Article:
Dietary strategies to help manage acne

Thankfully, some dietary strategies can help manage breakouts. Individual responses to different foods can vary, of course, so some strategies may be more helpful than others for certain people. 

Of course, dietary strategies will be most effective when combined with an effective skincare routine and treatment from a board-certified dermatologist, especially in the most severe cases of acne. 

1. Choose a protein-rich non-dairy milk

Research shows that dairy may be an acne trigger, especially for people living in Westernized countries. I’ve experienced this personally — after cutting dairy out of my diet before I ever went vegan, I noticed a significant improvement in my acne-prone skin.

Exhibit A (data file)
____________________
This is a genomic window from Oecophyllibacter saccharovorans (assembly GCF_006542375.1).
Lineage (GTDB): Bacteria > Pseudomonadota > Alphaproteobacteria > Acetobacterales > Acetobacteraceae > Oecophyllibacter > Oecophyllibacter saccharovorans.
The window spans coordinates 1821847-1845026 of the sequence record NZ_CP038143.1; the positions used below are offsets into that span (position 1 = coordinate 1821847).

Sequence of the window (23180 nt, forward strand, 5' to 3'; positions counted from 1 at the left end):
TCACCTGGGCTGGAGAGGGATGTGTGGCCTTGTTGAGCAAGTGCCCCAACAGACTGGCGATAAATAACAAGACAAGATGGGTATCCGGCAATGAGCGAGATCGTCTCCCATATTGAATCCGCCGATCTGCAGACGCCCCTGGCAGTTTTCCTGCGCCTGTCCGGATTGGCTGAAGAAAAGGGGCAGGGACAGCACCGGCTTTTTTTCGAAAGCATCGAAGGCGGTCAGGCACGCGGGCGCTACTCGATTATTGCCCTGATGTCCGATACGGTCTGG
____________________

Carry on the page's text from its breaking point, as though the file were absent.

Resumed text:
Of course, dairy isn’t a trigger for everyone. But for those affected by it, choosing a protein-rich non-dairy milk like soy milk or pea milk can make a big difference.

2. Reduce the glycemic load of your meals 

Try the following strategies to reduce the glycemic load of your diet:

  • Limit sugar-sweetened beverages like soda, sweet tea, energy drinks, and sports drinks (unless you’re drinking the latter to support physical activity or sports)
  • Choose whole plant foods rich in dietary fiber
  • Include sources of protein, healthy fats, and complex carbohydrates at meals
  • Use caloric sweeteners like sugar, agave, and maple syrup sparingly
  • Choose protein-rich soy or pea milk as your go-to non-dairy milk

3. Add omega-3s

Eating more foods rich in anti-inflammatory omega-3 fats may also help. Try adding one or two of the following to your diet:

  • Walnuts
  • Ground flaxseeds
  • Chia seeds
  • Flaxseed oil
  • Canola oil